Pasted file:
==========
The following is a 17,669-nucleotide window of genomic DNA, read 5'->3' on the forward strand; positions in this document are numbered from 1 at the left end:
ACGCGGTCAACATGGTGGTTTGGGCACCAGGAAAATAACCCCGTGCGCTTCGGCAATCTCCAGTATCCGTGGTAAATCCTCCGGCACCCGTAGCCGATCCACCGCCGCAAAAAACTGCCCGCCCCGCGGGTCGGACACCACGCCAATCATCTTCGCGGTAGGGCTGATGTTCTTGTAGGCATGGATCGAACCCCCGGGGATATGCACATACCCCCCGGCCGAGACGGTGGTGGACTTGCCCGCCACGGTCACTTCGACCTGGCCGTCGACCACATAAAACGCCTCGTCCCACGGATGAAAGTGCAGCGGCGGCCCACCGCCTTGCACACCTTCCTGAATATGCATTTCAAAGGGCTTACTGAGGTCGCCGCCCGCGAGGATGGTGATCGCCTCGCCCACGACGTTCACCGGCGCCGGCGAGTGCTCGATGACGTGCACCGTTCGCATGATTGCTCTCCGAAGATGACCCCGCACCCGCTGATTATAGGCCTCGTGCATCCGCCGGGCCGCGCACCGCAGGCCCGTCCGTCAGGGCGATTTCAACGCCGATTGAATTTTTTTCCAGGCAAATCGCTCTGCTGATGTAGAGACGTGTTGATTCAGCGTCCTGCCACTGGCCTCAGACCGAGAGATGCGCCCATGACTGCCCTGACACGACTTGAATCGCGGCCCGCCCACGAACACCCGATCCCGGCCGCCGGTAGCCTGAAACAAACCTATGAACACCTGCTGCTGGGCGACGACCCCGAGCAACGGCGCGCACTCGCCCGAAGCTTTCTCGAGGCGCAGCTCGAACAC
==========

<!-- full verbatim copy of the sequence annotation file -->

The following is a 17,669-nucleotide window of genomic DNA, read 5'->3' on the forward strand; positions in this document are numbered from 1 at the left end:
ACGCGGTCAACATGGTGGTTTGGGCACCAGGAAAATAACCCCGTGCGCTTCGGCAATCTCCAGTATCCGTGGTAAATCCTCCGGCACCCGTAGCCGATCCACCGCCGCAAAAAACTGCCCGCCCCGCGGGTCGGACACCACGCCAATCATCTTCGCGGTAGGGCTGATGTTCTTGTAGGCATGGATCGAACCCCCGGGGATATGCACATACCCCCCGGCCGAGACGGTGGTGGACTTGCCCGCCACGGTCACTTCGACCTGGCCGTCGACCACATAAAACGCCTCGTCCCACGGATGAAAGTGCAGCGGCGGCCCACCGCCTTGCACACCTTCCTGAATATGCATTTCAAAGGGCTTACTGAGGTCGCCGCCCGCGAGGATGGTGATCGCCTCGCCCACGACGTTCACCGGCGCCGGCGAGTGCTCGATGACGTGCACCGTTCGCATGATTGCTCTCCGAAGATGACCCCGCACCCGCTGATTATAGGCCTCGTGCATCCGCCGGGCCGCGCACCGCAGGCCCGTCCGTCAGGGCGATTTCAACGCCGATTGAATTTTTTTCCAGGCAAATCGCTCTGCTGATGTAGAGACGTGTTGATTCAGCGTCCTGCCACTGGCCTCAGACCGAGAGATGCGCCCATGACTGCCCTGACACGACTTGAATCGCGGCCCGCCCACGAACACCCGATCCCGGCCGCCGGTAGCCTGAAACAAACCTATGAACACCTGCTGCTGGGCGACGACCCCGAGCAACGGCGCGCACTCGCCCGAAGCTTTCTCGAGGCGCAGCTCGAACAC